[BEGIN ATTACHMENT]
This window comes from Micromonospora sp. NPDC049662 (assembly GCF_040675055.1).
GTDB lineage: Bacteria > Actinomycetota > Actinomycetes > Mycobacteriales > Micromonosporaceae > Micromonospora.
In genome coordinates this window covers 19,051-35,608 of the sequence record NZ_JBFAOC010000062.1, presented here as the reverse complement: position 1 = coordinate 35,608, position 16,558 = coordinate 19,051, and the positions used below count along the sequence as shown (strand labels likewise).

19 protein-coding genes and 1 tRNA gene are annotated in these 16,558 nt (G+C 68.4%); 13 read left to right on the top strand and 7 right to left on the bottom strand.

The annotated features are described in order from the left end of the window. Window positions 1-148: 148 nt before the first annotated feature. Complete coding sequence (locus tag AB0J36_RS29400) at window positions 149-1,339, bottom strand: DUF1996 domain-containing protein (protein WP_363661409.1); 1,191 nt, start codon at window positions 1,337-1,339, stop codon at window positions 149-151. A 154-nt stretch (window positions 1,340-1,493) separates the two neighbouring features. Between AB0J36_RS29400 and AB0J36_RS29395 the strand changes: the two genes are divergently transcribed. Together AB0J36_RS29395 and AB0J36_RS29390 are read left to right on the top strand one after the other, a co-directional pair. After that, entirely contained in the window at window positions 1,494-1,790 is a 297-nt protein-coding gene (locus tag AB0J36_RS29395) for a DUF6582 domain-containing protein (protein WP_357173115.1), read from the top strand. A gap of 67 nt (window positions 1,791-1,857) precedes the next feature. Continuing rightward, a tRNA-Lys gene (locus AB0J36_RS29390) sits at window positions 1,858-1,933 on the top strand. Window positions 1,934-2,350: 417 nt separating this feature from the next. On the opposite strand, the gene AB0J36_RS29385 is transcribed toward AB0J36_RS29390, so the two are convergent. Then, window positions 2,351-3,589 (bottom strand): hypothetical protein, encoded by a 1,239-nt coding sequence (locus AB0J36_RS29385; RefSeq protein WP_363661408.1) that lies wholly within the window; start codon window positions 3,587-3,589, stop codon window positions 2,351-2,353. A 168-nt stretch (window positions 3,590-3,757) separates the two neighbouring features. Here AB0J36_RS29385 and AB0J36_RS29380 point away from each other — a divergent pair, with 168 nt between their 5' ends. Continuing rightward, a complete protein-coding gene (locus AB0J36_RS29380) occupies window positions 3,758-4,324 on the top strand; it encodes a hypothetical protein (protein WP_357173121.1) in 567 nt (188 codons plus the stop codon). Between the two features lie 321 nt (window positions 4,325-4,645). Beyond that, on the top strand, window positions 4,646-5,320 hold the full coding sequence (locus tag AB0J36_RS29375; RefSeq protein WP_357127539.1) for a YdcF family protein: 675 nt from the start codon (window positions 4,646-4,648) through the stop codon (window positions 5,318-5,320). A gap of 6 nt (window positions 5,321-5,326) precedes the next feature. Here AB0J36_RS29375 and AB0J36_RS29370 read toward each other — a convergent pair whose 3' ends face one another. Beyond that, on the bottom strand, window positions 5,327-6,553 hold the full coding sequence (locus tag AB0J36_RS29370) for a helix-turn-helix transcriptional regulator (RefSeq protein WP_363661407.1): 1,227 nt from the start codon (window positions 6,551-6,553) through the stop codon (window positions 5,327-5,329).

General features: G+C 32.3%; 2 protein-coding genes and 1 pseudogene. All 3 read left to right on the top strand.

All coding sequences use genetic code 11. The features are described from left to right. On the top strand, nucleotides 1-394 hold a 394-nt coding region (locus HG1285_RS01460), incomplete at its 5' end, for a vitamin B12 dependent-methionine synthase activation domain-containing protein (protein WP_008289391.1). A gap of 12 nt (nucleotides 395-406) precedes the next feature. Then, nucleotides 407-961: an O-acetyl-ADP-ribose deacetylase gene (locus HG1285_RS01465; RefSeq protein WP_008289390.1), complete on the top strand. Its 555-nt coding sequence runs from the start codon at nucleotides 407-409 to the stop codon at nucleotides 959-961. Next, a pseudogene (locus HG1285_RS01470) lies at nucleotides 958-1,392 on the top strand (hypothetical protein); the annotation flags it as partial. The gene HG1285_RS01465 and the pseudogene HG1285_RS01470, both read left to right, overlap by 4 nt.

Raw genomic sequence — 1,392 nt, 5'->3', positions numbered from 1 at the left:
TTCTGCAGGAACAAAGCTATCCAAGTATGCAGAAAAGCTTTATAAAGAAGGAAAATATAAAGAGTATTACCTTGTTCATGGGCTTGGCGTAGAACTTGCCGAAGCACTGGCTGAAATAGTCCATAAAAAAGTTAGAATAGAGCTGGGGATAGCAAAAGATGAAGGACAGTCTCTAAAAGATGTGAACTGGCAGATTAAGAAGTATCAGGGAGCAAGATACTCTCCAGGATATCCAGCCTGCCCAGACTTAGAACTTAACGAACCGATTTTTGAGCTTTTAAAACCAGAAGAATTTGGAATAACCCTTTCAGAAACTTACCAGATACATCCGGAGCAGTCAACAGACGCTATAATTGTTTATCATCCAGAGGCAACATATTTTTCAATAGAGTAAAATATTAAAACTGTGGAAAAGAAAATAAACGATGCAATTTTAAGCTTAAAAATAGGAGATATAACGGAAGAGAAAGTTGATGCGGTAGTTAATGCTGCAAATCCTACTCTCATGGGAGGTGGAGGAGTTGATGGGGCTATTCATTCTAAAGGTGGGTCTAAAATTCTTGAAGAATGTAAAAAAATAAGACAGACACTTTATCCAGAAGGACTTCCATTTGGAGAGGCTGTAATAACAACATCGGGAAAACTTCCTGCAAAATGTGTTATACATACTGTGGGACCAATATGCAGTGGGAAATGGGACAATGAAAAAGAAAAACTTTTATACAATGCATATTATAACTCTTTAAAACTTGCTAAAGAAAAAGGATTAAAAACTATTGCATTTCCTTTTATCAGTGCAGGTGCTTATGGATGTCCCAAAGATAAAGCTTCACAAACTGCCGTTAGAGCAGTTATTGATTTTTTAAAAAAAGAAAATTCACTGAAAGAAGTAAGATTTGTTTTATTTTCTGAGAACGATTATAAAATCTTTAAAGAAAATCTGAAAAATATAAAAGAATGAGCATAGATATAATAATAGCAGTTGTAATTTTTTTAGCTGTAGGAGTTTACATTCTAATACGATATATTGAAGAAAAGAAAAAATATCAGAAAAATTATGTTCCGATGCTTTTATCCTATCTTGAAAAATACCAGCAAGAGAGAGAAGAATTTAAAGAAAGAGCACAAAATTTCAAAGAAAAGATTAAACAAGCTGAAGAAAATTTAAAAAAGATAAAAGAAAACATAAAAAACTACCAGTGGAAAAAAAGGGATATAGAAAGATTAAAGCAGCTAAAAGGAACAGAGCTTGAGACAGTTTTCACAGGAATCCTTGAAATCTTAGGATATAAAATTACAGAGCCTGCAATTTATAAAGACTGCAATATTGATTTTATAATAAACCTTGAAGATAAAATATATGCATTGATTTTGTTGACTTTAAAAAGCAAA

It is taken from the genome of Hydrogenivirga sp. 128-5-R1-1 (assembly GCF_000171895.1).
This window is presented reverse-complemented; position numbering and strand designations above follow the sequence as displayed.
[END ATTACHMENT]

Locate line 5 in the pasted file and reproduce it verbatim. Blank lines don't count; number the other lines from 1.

The annotated features are described in order from the left end of the window. Window positions 1-148: 148 nt before the first annotated feature. Complete coding sequence (locus tag AB0J36_RS29400) at window positions 149-1,339, bottom strand: DUF1996 domain-containing protein (protein WP_363661409.1); 1,191 nt, start codon at window positions 1,337-1,339, stop codon at window positions 149-151. A 154-nt stretch (window positions 1,340-1,493) separates the two neighbouring features. Between AB0J36_RS29400 and AB0J36_RS29395 the strand changes: the two genes are divergently transcribed. Together AB0J36_RS29395 and AB0J36_RS29390 are read left to right on the top strand one after the other, a co-directional pair. After that, entirely contained in the window at window positions 1,494-1,790 is a 297-nt protein-coding gene (locus tag AB0J36_RS29395) for a DUF6582 domain-containing protein (protein WP_357173115.1), read from the top strand. A gap of 67 nt (window positions 1,791-1,857) precedes the next feature. Continuing rightward, a tRNA-Lys gene (locus AB0J36_RS29390) sits at window positions 1,858-1,933 on the top strand. Window positions 1,934-2,350: 417 nt separating this feature from the next. On the opposite strand, the gene AB0J36_RS29385 is transcribed toward AB0J36_RS29390, so the two are convergent. Then, window positions 2,351-3,589 (bottom strand): hypothetical protein, encoded by a 1,239-nt coding sequence (locus AB0J36_RS29385; RefSeq protein WP_363661408.1) that lies wholly within the window; start codon window positions 3,587-3,589, stop codon window positions 2,351-2,353. A 168-nt stretch (window positions 3,590-3,757) separates the two neighbouring features. Here AB0J36_RS29385 and AB0J36_RS29380 point away from each other — a divergent pair, with 168 nt between their 5' ends. Continuing rightward, a complete protein-coding gene (locus AB0J36_RS29380) occupies window positions 3,758-4,324 on the top strand; it encodes a hypothetical protein (protein WP_357173121.1) in 567 nt (188 codons plus the stop codon). Between the two features lie 321 nt (window positions 4,325-4,645). Beyond that, on the top strand, window positions 4,646-5,320 hold the full coding sequence (locus tag AB0J36_RS29375; RefSeq protein WP_357127539.1) for a YdcF family protein: 675 nt from the start codon (window positions 4,646-4,648) through the stop codon (window positions 5,318-5,320). A gap of 6 nt (window positions 5,321-5,326) precedes the next feature. Here AB0J36_RS29375 and AB0J36_RS29370 read toward each other — a convergent pair whose 3' ends face one another. Beyond that, on the bottom strand, window positions 5,327-6,553 hold the full coding sequence (locus tag AB0J36_RS29370) for a helix-turn-helix transcriptional regulator (RefSeq protein WP_363661407.1): 1,227 nt from the start codon (window positions 6,551-6,553) through the stop codon (window positions 5,327-5,329).